3. ASSESS yourself. Do you work a lot? Do you have young children? Can you commit to at least 3 walks a day PLUS playtimes? Are you prepared to accept some mess? The possibility of your things getting chewed? The expense? Have you thought about where it will sleep? What they eat? Getting them spayed? Have you thought about what you will do with them if you want to go away for the weekend or a big day out? Are you okay with yellow stains on your grass from dog pee? Picking up endless poop? Can you take a dog with you through the next possibly 15-20 years? Will you be able to deal with an ageing animal? Will you be able to provide all-of-life care, no matter what?
4.KNOW your breed. Research, research, research. Know that even an individual dog will challenge it's own breed stereotype. Know that you must see your dog as an individual. Know that dogs use body language and learn what it all means; it's all your dog has to communicate with you. Know how to enact positive reinforcement in training and that you never really train your dog, but rather, your dog trains you on how to interact with him/her. Know what kind of food is best - this is a basic thing which will affect a dog's health and behaviour in the same way it affects you or I. Know what makes your particular dog tick and know that if you know this stuff, your dog will be your best bud.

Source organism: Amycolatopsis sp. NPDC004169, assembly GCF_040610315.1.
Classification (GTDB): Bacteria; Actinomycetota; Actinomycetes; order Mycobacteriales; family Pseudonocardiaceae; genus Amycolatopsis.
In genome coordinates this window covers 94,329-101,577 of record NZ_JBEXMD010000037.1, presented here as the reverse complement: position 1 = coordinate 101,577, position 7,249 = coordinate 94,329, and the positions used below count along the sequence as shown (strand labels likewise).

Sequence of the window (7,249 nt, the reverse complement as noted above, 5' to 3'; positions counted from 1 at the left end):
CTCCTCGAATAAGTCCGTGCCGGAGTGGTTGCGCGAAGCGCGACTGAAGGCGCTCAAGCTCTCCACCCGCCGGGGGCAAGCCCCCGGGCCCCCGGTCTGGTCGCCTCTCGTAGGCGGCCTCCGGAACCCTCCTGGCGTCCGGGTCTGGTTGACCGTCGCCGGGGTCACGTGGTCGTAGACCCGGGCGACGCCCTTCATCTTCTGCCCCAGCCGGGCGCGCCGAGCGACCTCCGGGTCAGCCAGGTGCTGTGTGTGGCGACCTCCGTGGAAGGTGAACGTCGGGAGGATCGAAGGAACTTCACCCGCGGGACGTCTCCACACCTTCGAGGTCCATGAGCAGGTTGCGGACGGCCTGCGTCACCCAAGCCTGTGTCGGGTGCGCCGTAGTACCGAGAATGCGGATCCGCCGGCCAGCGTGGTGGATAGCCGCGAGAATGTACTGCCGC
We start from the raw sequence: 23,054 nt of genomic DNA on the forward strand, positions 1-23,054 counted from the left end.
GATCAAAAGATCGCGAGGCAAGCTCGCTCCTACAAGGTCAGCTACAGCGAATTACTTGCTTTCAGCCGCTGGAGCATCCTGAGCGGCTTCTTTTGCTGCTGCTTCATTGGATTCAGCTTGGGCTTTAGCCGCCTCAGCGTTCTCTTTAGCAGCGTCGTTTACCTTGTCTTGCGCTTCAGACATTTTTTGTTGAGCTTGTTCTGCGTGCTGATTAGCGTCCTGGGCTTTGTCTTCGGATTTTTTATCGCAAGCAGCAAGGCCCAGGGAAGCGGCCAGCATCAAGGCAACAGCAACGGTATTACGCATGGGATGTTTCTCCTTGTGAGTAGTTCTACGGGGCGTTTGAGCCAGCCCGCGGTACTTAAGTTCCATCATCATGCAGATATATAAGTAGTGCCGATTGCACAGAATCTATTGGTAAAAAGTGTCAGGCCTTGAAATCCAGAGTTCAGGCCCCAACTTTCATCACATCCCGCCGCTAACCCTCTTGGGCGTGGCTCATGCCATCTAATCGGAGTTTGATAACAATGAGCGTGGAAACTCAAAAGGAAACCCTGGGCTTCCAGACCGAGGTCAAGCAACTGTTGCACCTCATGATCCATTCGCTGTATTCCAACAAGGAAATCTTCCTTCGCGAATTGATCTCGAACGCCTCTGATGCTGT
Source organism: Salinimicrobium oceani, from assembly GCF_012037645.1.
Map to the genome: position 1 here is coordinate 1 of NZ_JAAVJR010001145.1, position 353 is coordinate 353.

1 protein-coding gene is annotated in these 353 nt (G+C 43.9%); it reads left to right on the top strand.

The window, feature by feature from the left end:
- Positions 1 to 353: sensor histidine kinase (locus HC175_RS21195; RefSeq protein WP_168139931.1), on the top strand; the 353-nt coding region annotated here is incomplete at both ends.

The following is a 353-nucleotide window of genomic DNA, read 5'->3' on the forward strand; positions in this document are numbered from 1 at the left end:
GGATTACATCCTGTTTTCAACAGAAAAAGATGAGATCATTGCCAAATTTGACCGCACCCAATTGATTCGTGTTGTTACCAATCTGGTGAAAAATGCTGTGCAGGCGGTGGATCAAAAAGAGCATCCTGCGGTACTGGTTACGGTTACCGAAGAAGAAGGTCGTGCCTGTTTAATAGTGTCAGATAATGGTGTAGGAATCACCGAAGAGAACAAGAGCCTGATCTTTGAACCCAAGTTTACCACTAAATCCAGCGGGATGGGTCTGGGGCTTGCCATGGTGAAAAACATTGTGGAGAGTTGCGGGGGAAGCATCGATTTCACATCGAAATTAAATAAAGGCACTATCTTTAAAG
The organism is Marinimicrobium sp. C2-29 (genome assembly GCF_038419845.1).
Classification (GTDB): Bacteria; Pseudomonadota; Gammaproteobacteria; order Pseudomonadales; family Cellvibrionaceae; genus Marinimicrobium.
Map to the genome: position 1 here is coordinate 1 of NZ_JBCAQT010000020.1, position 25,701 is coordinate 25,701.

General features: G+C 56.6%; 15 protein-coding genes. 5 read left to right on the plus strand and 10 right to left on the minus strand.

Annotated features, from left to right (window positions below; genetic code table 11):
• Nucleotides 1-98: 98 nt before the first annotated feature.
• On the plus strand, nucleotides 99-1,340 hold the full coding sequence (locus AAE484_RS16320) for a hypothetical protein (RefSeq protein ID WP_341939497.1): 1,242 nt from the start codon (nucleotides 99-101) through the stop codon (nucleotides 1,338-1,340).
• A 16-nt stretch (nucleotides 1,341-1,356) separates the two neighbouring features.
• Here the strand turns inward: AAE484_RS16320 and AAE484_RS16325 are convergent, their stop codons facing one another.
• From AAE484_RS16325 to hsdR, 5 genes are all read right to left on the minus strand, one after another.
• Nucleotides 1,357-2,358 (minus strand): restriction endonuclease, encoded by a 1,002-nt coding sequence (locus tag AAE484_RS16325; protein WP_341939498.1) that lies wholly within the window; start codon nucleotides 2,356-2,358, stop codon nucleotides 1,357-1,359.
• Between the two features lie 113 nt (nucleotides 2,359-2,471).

Did I follow my own rules? Kind of.
Kind of not.
I was stupid.
I had never owned and had never had any experience of a border collie before.
My baby was 4 weeks old, I was recovering from a C-section and I had two kids who, lets face it, are unpredictable (they run and scream and cry and shout and are basically noisy, crazy children)
While I am on maternity leave now and my husband is on a long time off work, this will not last.
We were however pushed into something which kind of ended up happening beyond our control...and no, you should never actually go and see a dog unless you are prepared to go home with a dog, because basically if there is a modicum of love in your heart, said dog will be going home with you.
Kim is a failed sheepdog.